Recent study concludes that even low levels of arsenic can cause kidney disease


In its inorganic form, the element arsenic is highly toxic. For decades, scientists have known that high levels of the element are harmful to the kidneys, which filter toxins from your blood. The Environmental Protection Agency (EPA) limits the allowable amount of arsenic in drinking water to only 10 parts per billion, which is equal to only 10 drops of water in a full swimming pool. While the amount seems insignificant, the results of a study suggest that even very low levels of arsenic can still cause kidney disease.

The study, which was published in the Journal of Cellular Physiology, involved two Texas Tech University (TTU) researchers: Kamaleshwar Singh, an associate professor in The Institute of Environmental and Human Health at TTU, and Yu-Wei Chang, a doctoral candidate. Both have been studying the issue for two years.

Arsenic exposure and kidney damage

According to the researchers, they may have discovered a method to treat arsenic-related kidney disease using a drug that is already approved by the Food and Drug Administration (FDA). However, the drug is often used for a different purpose.

For the study, Singh and Chang expose cells from healthy human kidneys to different concentrations of arsenic and monitor the effects. Chang explained that arsenic contamination is “a serious, worldwide issue,” and that people are unknowingly exposed to the toxin on a daily basis.

You can be exposed to inorganic arsenic by:

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This is alarming because arsenic can damage the kidneys, the organs that eliminate toxins and wastes from the body. Kidney damage is linked to severe side effects, and the researchers stress the importance of educating the public about the “potential risk of low arsenic concentrations on human health.”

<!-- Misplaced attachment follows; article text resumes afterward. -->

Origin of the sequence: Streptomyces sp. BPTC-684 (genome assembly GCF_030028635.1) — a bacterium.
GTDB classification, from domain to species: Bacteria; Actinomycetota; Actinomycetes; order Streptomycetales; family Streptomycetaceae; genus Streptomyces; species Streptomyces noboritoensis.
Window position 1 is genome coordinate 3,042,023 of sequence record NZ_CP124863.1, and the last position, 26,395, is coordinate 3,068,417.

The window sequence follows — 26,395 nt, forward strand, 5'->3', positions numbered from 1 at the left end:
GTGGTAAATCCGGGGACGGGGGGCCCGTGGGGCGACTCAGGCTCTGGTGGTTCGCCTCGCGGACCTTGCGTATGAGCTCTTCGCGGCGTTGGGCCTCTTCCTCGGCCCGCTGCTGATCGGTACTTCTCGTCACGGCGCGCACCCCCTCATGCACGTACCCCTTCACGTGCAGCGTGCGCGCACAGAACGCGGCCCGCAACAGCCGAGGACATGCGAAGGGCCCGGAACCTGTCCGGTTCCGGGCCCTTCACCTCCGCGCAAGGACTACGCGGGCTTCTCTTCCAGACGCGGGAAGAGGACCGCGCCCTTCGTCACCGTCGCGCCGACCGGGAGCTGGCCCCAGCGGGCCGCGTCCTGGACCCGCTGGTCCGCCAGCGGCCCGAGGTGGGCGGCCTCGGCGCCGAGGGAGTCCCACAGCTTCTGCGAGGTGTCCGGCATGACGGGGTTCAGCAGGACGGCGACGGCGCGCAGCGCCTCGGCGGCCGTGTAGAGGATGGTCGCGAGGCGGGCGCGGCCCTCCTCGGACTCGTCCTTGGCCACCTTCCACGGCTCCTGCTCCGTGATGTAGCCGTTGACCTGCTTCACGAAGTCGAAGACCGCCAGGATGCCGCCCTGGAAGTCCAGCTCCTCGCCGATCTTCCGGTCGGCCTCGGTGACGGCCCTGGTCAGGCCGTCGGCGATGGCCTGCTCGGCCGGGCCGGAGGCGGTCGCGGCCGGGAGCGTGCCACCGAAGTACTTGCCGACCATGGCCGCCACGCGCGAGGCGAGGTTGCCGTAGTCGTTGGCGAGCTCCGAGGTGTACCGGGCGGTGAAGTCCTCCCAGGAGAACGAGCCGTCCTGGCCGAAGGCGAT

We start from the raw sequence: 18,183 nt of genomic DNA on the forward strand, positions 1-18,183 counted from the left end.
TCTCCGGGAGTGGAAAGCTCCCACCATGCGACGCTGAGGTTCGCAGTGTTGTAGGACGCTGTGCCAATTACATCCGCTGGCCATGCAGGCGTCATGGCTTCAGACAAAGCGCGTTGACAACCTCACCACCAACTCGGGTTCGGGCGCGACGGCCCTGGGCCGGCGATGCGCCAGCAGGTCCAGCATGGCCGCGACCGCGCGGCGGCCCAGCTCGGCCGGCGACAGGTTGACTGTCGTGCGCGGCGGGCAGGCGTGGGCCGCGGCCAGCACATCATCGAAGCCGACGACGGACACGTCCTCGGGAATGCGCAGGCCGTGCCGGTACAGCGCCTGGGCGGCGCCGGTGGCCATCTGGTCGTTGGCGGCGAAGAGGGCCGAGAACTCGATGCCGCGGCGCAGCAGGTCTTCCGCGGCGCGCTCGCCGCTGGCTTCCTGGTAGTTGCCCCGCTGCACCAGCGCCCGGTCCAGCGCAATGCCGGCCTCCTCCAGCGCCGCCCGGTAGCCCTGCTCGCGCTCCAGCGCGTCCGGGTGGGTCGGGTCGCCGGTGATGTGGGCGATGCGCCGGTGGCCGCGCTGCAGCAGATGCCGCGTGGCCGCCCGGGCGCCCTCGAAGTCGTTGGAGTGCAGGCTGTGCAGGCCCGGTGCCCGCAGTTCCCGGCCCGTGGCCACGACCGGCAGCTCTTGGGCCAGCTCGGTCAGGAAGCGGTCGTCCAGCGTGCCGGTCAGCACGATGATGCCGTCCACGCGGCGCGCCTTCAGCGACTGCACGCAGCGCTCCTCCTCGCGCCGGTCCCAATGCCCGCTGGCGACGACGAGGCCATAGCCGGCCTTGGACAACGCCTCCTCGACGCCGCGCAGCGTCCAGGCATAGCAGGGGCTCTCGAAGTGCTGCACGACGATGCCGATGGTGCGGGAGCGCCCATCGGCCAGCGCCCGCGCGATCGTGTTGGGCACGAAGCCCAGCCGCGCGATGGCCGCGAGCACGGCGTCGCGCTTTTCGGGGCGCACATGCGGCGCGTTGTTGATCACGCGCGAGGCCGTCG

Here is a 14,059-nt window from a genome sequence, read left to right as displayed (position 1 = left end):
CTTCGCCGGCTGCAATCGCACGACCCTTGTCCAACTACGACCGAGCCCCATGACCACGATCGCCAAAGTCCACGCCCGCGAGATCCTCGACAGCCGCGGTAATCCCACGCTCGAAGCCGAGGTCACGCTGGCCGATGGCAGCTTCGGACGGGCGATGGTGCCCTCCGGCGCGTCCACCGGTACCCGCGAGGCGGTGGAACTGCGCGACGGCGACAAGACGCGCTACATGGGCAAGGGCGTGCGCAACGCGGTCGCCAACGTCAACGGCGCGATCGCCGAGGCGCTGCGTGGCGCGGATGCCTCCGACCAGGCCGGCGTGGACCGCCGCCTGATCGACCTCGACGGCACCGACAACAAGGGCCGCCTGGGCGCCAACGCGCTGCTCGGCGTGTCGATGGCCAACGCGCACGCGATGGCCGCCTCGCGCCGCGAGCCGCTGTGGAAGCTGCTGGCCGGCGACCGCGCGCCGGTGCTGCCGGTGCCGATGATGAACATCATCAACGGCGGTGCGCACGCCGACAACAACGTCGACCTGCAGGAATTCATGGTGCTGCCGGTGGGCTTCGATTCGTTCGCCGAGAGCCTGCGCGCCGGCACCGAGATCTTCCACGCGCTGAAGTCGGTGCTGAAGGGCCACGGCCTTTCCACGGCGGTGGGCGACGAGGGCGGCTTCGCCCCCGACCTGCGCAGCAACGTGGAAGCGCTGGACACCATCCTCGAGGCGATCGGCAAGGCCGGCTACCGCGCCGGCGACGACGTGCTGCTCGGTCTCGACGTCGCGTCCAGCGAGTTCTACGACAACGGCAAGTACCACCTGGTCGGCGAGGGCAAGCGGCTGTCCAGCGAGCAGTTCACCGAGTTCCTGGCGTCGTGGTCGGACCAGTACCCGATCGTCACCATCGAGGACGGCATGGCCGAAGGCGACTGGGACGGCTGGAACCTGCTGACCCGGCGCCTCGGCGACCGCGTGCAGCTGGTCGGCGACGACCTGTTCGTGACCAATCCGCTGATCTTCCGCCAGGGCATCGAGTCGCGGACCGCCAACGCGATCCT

Earlier studies have revealed that arsenic exposure is also linked to different forms of renal dysfunction. Usually, kidney cells can regrow to recover the organ’s function following an acute kidney injury.

However, chronic exposure to arsenic and other toxicants repeatedly injures the kidneys, which may cause chronic kidney disease. This is an irreversible condition and to date, there is no effective treatment for the disease.

Chronic kidney disease is progressive, which means it eventually causes kidney failure. In severe cases, chronic kidney disease may cause kidney fibrosis, wherein kidney cells start producing dangerously high levels of a protein that prevents the kidneys from filtering blood. When a person has kidney fibrosis, toxins are no longer removed from their bloodstream.

While the study also helped the researchers identify an FDA-approved drug that can reverse fibrosis-related changes in kidney cells back to normal kidney cells, people must still exercise caution, especially since certain drugs may be linked to negative side effects.

The researchers added that the FDA-approved drug is currently used to cure blood cancer.

Singh and Chang said that achieving the results in a laboratory is worlds apart from achieving them in a real-world situation. Before they can propose the use of the medication for kidney disease treatment, the researchers must clinically test both the dose and the efficacy of the drug in live patients with kidney fibrosis caused by arsenic exposure.

Sing added that he is applying for funding from the National Institutes of Health to advance the research. Additionally, Singh is working on a collaboration with the O’Brien Kidney Research Core Center at the University of Texas Southwestern Medical Center in Dallas.

However, while remedies for conditions like kidney disease sounds like good news, you must exercise caution with anything that claims to be a “magic bullet.” The best way to ensure your overall health is to make healthy lifestyle changes such as exercising regularly and following a healthy diet.

Visit Toxins.news to read more articles with tips on how to limit your exposure to arsenic and other toxins.

Sources include:

Newswise.com

WHO.int



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